Lasne, Belgium Brian Grow's "Licenses to kill" (Information Technology, Apr. 21), about fake IDs, offers a solution: a national ID card. This would be excellent news for all document forgers, since they would be able to focus their energy on this single form of identification, while everyone else will be much more comfortable that it must be valid, since it will be "forge-proof." Everyone will be happy!
Montmollin, Switzerland In "Suddenly, the BBC is a world beater" (American News, Apr. 28), I see the typical "America-is-the-world" condescension. You have finally discovered what the rest of the world has known for decades -- that the BBC has generally offered thoughtful, balanced, and, yes, stodgy (that is, having weight and content) reporting. They have had to contend with the flash of U.S. media on the Internet, via satellite, etc., but thank God for their existence. I am also a little weary of a wannabe "benign empire" of 250 million-plus that has increasingly failed to dignify the rest of the world population (6 billion-plus). I hope the U.S. will also take some history lessons from the British, as the sun rose and finally set on their glorious empire, as it did on the Romans, the Greeks, the Persians, the Medes, etc.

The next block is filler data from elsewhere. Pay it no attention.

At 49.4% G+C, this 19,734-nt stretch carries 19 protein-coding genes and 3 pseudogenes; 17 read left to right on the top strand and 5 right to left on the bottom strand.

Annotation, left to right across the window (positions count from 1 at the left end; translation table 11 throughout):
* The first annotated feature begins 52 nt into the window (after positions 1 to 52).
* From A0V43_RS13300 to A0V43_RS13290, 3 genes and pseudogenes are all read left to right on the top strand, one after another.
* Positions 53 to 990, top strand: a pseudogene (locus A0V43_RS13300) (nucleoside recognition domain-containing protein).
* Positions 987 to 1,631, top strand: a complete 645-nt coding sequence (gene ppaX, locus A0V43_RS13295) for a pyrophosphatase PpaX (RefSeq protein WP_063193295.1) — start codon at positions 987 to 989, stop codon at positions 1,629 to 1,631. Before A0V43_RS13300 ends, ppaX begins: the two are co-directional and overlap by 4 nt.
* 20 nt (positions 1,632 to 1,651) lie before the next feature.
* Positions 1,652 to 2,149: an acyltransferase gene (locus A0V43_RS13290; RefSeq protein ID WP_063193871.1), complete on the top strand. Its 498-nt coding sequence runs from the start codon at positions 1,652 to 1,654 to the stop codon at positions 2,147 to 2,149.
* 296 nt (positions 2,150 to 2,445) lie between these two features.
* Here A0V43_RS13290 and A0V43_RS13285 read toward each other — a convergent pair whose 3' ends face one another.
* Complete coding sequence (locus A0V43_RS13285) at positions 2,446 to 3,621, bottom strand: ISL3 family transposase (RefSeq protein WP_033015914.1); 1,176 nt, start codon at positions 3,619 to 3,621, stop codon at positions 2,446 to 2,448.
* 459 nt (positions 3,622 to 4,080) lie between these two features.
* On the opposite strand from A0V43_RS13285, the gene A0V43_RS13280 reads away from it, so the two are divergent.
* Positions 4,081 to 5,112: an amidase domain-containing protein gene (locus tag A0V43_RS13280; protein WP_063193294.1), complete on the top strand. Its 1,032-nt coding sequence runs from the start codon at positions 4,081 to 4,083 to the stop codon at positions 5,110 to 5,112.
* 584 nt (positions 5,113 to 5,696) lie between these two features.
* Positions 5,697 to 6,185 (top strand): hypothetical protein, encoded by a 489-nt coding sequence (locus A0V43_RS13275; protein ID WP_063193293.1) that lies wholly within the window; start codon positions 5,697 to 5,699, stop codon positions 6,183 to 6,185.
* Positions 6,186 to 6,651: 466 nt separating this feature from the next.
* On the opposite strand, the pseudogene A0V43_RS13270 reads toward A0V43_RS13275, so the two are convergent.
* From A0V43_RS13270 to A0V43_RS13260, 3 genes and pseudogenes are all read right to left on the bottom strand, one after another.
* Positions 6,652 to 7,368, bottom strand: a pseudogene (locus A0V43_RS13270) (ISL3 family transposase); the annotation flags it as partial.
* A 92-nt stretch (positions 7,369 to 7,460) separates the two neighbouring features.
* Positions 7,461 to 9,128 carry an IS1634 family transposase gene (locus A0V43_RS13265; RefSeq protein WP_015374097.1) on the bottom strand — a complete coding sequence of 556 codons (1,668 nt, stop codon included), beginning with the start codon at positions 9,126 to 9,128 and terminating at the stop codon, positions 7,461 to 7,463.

St. Augustine, Trinidad
The youngsters who wrote this article forgot to mention that for my generation, from "old" and occupied Europe, the BBC was, during World War II, our only access to freedom. The opening of Beethoven's Fifth Symphony attracted millions of Europeans to the BBC's well-balanced broadcasts. The present-day propaganda diatribes of CNN and Fox against Europe and everybody else on earth are all the more despicable.
Maurice Hendrik Bood
Paris Although I have not yet had the opportunity to read Robert Kagan's Of Paradise and Power, I was intrigued by John Rossant's critique ("Continental drift," Books, Apr. 21). The whole tenor suggested that there is a portfolio of coherent European policies the U.S. can deal with. Unfortunately, Europe's strength is its cultural and economic diversity, not its uniformity. Almost by definition, any European-wide policy will be that of the lowest common denominator. The U.S. would be better served by bilateral arrangements, as would the independent nations that make up the geographic area of Europe.
Kenneth J. Lyall
Edinburgh The outbreak shows the cost of denial ("SARS may force change on China," Editorials, Apr. 21). After the failure of quarantine efforts in Hong Kong two weeks ago, authorities think Hong Kong will have to live with a SARS epidemic until herd immunity is achieved (over 70% immunity through vaccine or exposure). Meanwhile, Canada's voluntary quarantines don't appear to be particularly effective. If Canadian SARS becomes an epidemic, it seems likely that the U.S. will be contaminated unless the U.S.-Canadian border is closed. If SARS infects India or Africa, it will explode into a pandemic. Today, the fatality rate is about 3.5%, but if sufferers don't have access to a respirator or hospital care, that figure might double.
We should also improve the nexus between medicine and security -- or our attempts at epidemiological disease control will continue to be ineffective.
St. Louis Park, Minn.